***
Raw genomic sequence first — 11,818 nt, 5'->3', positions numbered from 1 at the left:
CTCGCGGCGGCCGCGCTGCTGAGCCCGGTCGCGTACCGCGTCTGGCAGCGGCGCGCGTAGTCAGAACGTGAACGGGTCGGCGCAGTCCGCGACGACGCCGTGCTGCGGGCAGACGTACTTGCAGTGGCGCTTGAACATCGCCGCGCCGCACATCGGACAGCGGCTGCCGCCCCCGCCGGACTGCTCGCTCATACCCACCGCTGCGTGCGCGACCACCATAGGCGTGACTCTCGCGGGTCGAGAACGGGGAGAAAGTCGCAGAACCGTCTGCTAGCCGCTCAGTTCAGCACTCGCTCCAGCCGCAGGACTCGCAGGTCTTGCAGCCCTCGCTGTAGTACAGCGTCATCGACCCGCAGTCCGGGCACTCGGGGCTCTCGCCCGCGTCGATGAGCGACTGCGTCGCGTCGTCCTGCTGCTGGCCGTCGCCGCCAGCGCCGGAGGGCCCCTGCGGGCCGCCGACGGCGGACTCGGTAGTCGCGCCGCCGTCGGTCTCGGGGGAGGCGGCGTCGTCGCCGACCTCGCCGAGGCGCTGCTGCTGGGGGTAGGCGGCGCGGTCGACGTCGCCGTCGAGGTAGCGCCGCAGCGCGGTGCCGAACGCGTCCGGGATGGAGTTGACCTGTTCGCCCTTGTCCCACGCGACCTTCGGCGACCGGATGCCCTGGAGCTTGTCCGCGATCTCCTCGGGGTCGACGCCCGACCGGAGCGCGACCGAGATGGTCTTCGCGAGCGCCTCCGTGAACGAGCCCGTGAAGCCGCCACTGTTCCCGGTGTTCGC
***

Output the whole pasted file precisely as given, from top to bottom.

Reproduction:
Raw genomic sequence first — 11,818 nt, 5'->3', positions numbered from 1 at the left:
CTCGCGGCGGCCGCGCTGCTGAGCCCGGTCGCGTACCGCGTCTGGCAGCGGCGCGCGTAGTCAGAACGTGAACGGGTCGGCGCAGTCCGCGACGACGCCGTGCTGCGGGCAGACGTACTTGCAGTGGCGCTTGAACATCGCCGCGCCGCACATCGGACAGCGGCTGCCGCCCCCGCCGGACTGCTCGCTCATACCCACCGCTGCGTGCGCGACCACCATAGGCGTGACTCTCGCGGGTCGAGAACGGGGAGAAAGTCGCAGAACCGTCTGCTAGCCGCTCAGTTCAGCACTCGCTCCAGCCGCAGGACTCGCAGGTCTTGCAGCCCTCGCTGTAGTACAGCGTCATCGACCCGCAGTCCGGGCACTCGGGGCTCTCGCCCGCGTCGATGAGCGACTGCGTCGCGTCGTCCTGCTGCTGGCCGTCGCCGCCAGCGCCGGAGGGCCCCTGCGGGCCGCCGACGGCGGACTCGGTAGTCGCGCCGCCGTCGGTCTCGGGGGAGGCGGCGTCGTCGCCGACCTCGCCGAGGCGCTGCTGCTGGGGGTAGGCGGCGCGGTCGACGTCGCCGTCGAGGTAGCGCCGCAGCGCGGTGCCGAACGCGTCCGGGATGGAGTTGACCTGTTCGCCCTTGTCCCACGCGACCTTCGGCGACCGGATGCCCTGGAGCTTGTCCGCGATCTCCTCGGGGTCGACGCCCGACCGGAGCGCGACCGAGATGGTCTTCGCGAGCGCCTCCGTGAACGAGCCCGTGAAGCCGCCACTGTTCCCGGTGTTCGC